Friday, December 5, 2008

Italy Trip 25

Okay, I've worked out the bugs (actually, just figured out another way to get the pictures up), so here is the summary of my last evening in Italy. I had some time to kill before meeting the rest of the group for dinner, so headed down to take a look at the Piazza della Repubblica, which turned out to be a pretty impressive spot, maybe especially at night. There was a lot of traffic around the central circle, partially ringed by these two massive curved and columned buildings. Here's one of them:

There were shops on the street level, and I imagine offices and what not above that. Here's a closer look at the fountain in the center of the Piazza:

Across from those curved buildings was another complex of buildings (I think mostly government offices), built around another old Roman ruin that had been converted to a church and I think a monastery. Here's the entrance to the Basilica, which you can see was nowhere near as fancy or ornate as most of the others we saw across Italy. The inside was kind of dark, but nonetheless impressive too:

Walking away from the Piazza towards the restaurant where I would meet the rest of the group, I passed this book-stall right out in the middle of the street. I wish we had something like this in Dillon:

When I got to the restaurant, the party was already started (last night and all), our group had a back room all to ourselves, and in addition to some first rate culinary fare, we were entertained by a couple of the waiters who periodically picked up guitars and flutes to serenade us with Dean Martin songs. It was kind of funny, but entertaining.

And that's it for the highlights of my Italy trip. I hope you enjoyed the recounting. I may post the odd picture now and then as I go back and review all the photos I took (and may have missed posting) but otherwise will be moving on to other subjects. If there was something you wondered if I encountered but did not mention (or would like to see more pictures of one or another of the spots I featured), let me know-- I won't need much prompting to keep revisiting this wonderful trip.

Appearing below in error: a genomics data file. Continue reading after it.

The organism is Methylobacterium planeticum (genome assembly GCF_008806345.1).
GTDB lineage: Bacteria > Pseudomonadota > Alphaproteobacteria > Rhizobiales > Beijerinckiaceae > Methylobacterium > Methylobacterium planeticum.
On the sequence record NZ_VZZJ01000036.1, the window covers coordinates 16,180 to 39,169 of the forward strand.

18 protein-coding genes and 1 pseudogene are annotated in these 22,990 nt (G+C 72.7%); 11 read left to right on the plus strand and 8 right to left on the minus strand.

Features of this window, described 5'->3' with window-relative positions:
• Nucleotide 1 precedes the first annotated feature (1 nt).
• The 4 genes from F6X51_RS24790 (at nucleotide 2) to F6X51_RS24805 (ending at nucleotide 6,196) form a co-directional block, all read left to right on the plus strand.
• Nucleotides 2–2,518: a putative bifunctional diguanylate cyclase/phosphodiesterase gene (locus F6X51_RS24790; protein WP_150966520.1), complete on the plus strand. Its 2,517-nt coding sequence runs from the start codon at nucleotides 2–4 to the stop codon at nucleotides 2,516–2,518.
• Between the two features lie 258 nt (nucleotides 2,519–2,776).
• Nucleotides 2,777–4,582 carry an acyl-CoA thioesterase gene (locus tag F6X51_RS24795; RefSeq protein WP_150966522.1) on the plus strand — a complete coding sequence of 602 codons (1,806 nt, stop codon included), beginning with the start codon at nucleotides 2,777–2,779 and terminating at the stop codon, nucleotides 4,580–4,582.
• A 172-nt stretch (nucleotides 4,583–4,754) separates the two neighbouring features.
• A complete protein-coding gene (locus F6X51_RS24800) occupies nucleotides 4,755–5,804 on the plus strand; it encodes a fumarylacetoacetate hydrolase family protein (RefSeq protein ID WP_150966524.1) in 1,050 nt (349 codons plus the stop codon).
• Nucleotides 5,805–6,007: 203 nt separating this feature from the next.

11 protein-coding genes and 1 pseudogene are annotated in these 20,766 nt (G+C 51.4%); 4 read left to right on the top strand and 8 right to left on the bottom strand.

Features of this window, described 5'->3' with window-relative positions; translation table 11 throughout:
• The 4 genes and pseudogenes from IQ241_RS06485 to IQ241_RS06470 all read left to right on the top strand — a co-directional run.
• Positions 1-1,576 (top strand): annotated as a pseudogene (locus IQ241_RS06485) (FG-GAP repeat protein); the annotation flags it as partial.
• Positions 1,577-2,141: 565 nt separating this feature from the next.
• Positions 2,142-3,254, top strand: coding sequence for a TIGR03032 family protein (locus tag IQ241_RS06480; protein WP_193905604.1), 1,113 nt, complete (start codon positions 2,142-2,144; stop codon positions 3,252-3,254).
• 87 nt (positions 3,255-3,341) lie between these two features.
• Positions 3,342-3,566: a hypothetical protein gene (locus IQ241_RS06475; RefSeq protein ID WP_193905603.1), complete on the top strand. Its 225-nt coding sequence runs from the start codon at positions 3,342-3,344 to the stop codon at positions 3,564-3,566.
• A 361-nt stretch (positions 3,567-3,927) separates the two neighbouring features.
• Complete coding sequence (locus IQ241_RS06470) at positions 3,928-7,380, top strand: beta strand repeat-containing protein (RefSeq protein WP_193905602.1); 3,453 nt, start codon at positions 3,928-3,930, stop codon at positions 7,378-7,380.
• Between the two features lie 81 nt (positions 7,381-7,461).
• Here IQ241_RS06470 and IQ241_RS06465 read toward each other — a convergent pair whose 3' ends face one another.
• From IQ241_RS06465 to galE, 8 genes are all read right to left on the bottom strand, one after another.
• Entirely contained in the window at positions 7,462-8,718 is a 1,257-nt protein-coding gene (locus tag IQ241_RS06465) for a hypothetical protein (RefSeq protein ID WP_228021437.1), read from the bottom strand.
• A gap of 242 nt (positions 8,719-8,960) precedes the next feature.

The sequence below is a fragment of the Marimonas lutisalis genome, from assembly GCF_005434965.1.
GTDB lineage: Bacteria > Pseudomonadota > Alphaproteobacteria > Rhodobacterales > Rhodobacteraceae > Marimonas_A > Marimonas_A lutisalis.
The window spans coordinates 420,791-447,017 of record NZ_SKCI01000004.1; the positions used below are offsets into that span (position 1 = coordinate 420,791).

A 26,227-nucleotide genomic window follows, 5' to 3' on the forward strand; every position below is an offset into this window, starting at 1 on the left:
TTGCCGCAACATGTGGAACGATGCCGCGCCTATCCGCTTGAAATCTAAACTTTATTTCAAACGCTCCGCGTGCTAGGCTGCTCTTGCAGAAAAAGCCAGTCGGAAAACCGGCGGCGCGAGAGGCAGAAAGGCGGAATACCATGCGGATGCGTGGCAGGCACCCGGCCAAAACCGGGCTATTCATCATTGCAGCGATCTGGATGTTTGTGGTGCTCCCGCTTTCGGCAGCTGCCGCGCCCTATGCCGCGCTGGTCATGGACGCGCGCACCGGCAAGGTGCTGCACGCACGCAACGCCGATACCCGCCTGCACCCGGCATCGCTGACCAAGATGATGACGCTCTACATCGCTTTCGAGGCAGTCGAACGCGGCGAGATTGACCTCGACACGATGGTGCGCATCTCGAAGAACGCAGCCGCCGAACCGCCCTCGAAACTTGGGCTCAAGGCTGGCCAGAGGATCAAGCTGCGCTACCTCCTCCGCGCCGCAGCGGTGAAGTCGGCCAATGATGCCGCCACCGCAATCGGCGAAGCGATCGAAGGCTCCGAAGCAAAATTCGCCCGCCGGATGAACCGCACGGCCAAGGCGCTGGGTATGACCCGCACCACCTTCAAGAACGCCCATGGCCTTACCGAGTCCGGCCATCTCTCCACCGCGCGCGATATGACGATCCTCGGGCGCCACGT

Friday Family Blogging Quiz

I'll assume that everyone recognizes me in this shot. But do you know where the picture was taken? You can blow the picture up by clicking on it, and that may reveal some clues.

Whoever comes closest (try to be as specific as possible) wins the prize-- leave your guesses in the comments.

Friday Family Blogging

Things are kind of busy today, and for some reason I'm having trouble getting more Italy pictures posted (some technical glitch that I hope will straighten itself out). But, since its Friday, here's a picture of Helen recently sent to me by Theresa:

I think what is particularly striking about this picture is that Helen seems to be completely at rest-- a state that generally seems alien to her nature [smile].

Thursday, December 4, 2008

Italy Trip 24

I believe this is the penultimate Italy post-- just one more set of pics and then I'll have to find something else to fill the space. But in the meantime, here's some more from my last evening in Rome. First up is a picture of teh US Embassy on Via Vittorio Veneto. It's a pretty elaborate palace, and I wondered if my snapping a photo was going to prompt the guards to come out and see what I was doing (after all, it happened at the HSBC Building in Buffalo, so who knows?). Anyway, no one seemed bothered: